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    Hi, Jerevan.

    I should have been more clear. By compressed highlights, I am speaking mostly of something you see in printing (usually when burning in). I meant things that are beyond the point of detail and texture – paper base white and just before it, and things that land on the negative much beyond this. When they are burned down, there is not nearly as much tonal separation and detail as there is with a film like T-max.

    As for giving the high end a "kick" with development, I am talking about a method to raise contrast by raising the values of the high mids and high tones on the print. Even though the film shoulders off relatively quickly, overdevelopment still increases contrast in the areas that are not on the shoulder. This is something you'd likely do with a neg that you think needs more contrast, not one you think you might have to significantly burn through, though theses two cases are one and the same sometimes (when you want more local contrast or mid tone separation, for instance, and will pay the price of having to burn in the higher tones to get it).

    My main points were that the film is aesthetically full of character, but it can be hard to work with technically, compared to newer-style emulsions, which can handle quite a lot of technical slop.
    Last edited by 2F/2F; 10-25-2010 at 04:50 AM. Click to view previous post history.
    2F/2F

    "Truth and love are my law and worship. Form and conscience are my manifestation and guide. Nature and peace are my shelter and companions. Order is my attitude. Beauty and perfection are my attack."

    - Rob Tyner (1944 - 1991)

  8. #18
    Jerevan's Avatar
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    2F/2F,

    thanks for the clarifications. I think I understand what you mean, although I am not able to put it down in words.
    “Do your work, then step back. The only path to serenity.” - Lao Tzu

  9. #19

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    High tone compression on a print generally happens when you print from the areas of the negative with densities above those densities that will print to white in a normal print from a normally exposed negative. You do not see major compression in the print unless you actually place the densities from the high part of the shoulder of the negative onto the print. You must sometimes do this to darken an overexposed negative, and you may often do it when burning in.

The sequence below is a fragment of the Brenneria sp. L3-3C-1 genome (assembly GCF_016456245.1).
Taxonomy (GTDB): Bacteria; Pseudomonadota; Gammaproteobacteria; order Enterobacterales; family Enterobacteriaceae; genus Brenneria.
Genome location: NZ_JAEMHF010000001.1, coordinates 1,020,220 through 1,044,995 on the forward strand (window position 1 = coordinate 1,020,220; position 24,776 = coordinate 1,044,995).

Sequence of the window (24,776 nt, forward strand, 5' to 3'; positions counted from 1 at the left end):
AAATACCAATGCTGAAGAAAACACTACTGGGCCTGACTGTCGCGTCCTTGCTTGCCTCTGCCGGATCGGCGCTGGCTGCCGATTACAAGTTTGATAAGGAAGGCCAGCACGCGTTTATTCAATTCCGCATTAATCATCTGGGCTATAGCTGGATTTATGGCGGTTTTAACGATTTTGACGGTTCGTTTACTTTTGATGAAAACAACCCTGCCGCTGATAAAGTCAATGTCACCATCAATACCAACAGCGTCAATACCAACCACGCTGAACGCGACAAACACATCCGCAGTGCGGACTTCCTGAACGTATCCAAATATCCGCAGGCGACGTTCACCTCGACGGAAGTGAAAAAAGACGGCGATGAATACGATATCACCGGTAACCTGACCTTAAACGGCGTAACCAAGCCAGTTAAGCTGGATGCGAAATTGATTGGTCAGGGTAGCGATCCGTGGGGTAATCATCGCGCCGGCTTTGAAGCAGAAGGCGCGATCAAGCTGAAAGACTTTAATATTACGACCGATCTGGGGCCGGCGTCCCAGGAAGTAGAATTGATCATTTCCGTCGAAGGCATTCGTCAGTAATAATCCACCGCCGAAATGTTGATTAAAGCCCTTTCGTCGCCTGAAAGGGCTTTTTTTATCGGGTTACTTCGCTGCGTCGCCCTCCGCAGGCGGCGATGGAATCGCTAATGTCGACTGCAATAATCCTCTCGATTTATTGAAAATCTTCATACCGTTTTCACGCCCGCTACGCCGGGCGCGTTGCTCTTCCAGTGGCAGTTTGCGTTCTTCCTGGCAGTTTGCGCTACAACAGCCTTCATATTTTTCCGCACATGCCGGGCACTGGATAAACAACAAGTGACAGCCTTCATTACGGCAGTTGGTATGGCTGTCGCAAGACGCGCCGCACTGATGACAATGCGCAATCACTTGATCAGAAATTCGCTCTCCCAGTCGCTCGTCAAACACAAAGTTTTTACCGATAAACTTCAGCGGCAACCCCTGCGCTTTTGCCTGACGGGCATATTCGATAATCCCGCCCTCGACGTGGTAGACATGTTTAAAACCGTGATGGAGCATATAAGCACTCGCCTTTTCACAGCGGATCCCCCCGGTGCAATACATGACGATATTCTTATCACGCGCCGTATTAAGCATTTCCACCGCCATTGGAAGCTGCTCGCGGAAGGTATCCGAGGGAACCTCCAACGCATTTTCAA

Because the compression is above the densities that would print to maximum paper white, bumping up the contrast can still be accomplished with development, even though the tones on the upper part of the shoulder would become more compressed. However, as I said, usually when you are bumping up contrast, you don't have many, if any, tones that are landing on the shoulder anyhow, though sometimes you might.

    Personally, I find highlight compression to be extremely aesthetically pleasing in many cases, and I like having that shoulder close by to work with when using FP4. It always depends on what you want for the shot. Nothing a film does is good or bad in and of itself. It just is what it is, and you learn what this is so you can decide whether or not to use it.
    Last edited by 2F/2F; 10-25-2010 at 06:10 AM. Click to view previous post history.
    2F/2F

    "Truth and love are my law and worship. Form and conscience are my manifestation and guide. Nature and peace are my shelter and companions. Order is my attitude. Beauty and perfection are my attack."

    - Rob Tyner (1944 - 1991)

  10. #20

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    Its taken me a while to find a development approach that works well for me with this film. My first few rolls were... poor. Muddy pictures with excessively high contrast. In hindsight, I'm pretty sure these shots were underexposed by about 1 to 1.5 stops and slightly pushed. The negatives became very contrasty quickly.

    A semi-stand development example. I haven't verified this development approach is reproducible - I got this the first time I tried this approach - but this is my favorite so far:

    http://www.flickr.com/photos/cannelbrae/5097931503/
    Shot at 100
    Rodinal, 1:100
    Developed in a 120 tank with an empty 35mm reel on the bottom
    60 minutes, 15 seconds initial agitation, 2 slow agitations every 10 minutes

    A more traditional development example. Not a fantastic shot but it gives a sense of the look:

    http://www.flickr.com/photos/cannelbrae/5014466987/
    Shot at 100
    Rodinal, 1:50
    15 minutes, 21 degrees
    8 slow initial agitations, 2 slow agitations every 2 minutes

    An example of my earlier attempt with the film. I was trying to keep a bit of detail in the sky but underexposed the scene by about a stop as a result. Compared to my later development this was probably pushed a bit. The look works for some shots where I want higher contrast but that is less common.

    http://www.flickr.com/photos/cannelbrae/4781476369/
    Shot at 125
    Rodinal, 1:62 (4ml of 250ml)
    20 minutes
    8 slow initial agitations, 2 slow agitations every 5 minutes after

    A shot were this contrast and look worked well for me:

    http://www.flickr.com/photos/cannelbrae/4522330865/

    I want to get to the point where I can map what i like and don't like to proper terminology along the lines of what 2F/2F said. I'm a ways off.